Judy's Pickled Squash Photo: Cedric Angeles; Styling: Buffy Hargett

Hello readers, and welcome to The Dutch Oven, a mixture of Q&A, tips and information about our wonderful Southern culinary culture. What you learn here should produce one, or all, of these comments: I should try that! I didn’t know that! I can do that! Lift the lid and see what’s inside today.

Q: The fruits and vegetables showing up at the market are so beautiful I can’t resist buying way too much! What can I do with all this goodness?

A. Spring always welcomes warm temps, sunshine, and an abundance of rain that ensures two things: a profusion of fresh produce and a stirring of the pioneer spirit to “put up” and preserve the season.

Not too long ago, farmers HAD to harvest and can fruits and vegetables in the warm weather months if they wanted to feed their family when the weather turned bitter cold. There was no choice but to spend long hot days shucking corn, snapping beans, cutting okra, and cooking pots of fruit jam in order to fill the pantry shelves with nutritious foods for the coming winter.

Today, we choose to pickle and preserve for different reasons. Some like the ability to control the ingredients that go into a food item. Others enjoy using produce from their own gardens or local curb markets. And still others relish the nostalgia and wistfulness that comes from recreating moments from our childhood summers: the feel of a cold bowl on your bare legs as you settle on the porch to snap beans, the ripping sound as you peel the husk from an ear of corn, (anticipating an encounter with a fat, juicy worm!) and the stinging scent of vinegar in the air that lets you know Mama’s been pickling.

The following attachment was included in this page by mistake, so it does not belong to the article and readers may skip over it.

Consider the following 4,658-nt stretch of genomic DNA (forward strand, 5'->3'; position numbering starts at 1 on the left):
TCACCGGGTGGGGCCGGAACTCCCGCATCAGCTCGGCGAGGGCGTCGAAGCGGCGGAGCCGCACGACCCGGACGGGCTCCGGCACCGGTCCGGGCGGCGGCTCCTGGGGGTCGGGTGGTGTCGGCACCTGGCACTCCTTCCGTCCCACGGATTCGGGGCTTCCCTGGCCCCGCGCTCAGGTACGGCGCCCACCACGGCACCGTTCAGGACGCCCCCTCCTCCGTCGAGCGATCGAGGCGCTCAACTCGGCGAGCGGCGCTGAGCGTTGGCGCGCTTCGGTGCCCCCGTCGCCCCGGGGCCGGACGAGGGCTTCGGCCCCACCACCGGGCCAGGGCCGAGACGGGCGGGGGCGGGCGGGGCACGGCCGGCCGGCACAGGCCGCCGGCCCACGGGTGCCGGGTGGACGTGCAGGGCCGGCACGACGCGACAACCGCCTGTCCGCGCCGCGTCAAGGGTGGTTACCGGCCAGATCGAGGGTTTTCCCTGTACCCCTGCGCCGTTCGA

Whatever the reasons, a canning revival is bubbling across the South and the new generation of canners is hungry for information: which produce freezes best?  How do I sterilize jars and lids?  What is a water bath?

 

Here are a few items you will need to get started:

Water-bath canner - a large pot with a lid and rack.  You will use this to sterilize your jars and, later, to process and seal the filled jars.

Wide mouth canning funnel

Jar-lifter - safely lifts jars out of the water-bath canner

Lid wand - this tool has a magnet on one end to safely lift lids out of the pan of simmering hot water

Bubble-remover-headspace tool - allows you to remove air bubbles and measure headspace (the room between the lid and top of the brine)

Canning jars - buy jars specifically designed for canning - do not reuse pasta sauce or mayonnaise jars

Screw bands and lids - flat lids have a sealing compound around the edge; always use new lids

Plastic freezer jars with twist-on lids - these are ideal for making freezer jams.

 

Frozen Strawberry Freezer Jam Photo: William Dickey; Styling: Cari South

If it grows in a garden, you can pickle it. Regardless of the recipe you choose, there are three simple steps to follow: Sterilize. Prepare Recipe. Seal and Process. Print this Guide to Puttin'Up and keep it handy this season, and pick up a copy of this book for fresh ideas on preserving the season from the South's most trusted kitchen.

Are you new to canning? What do you enjoy about the process?  Leave your comments and questions below; I look forward to hearing from you!

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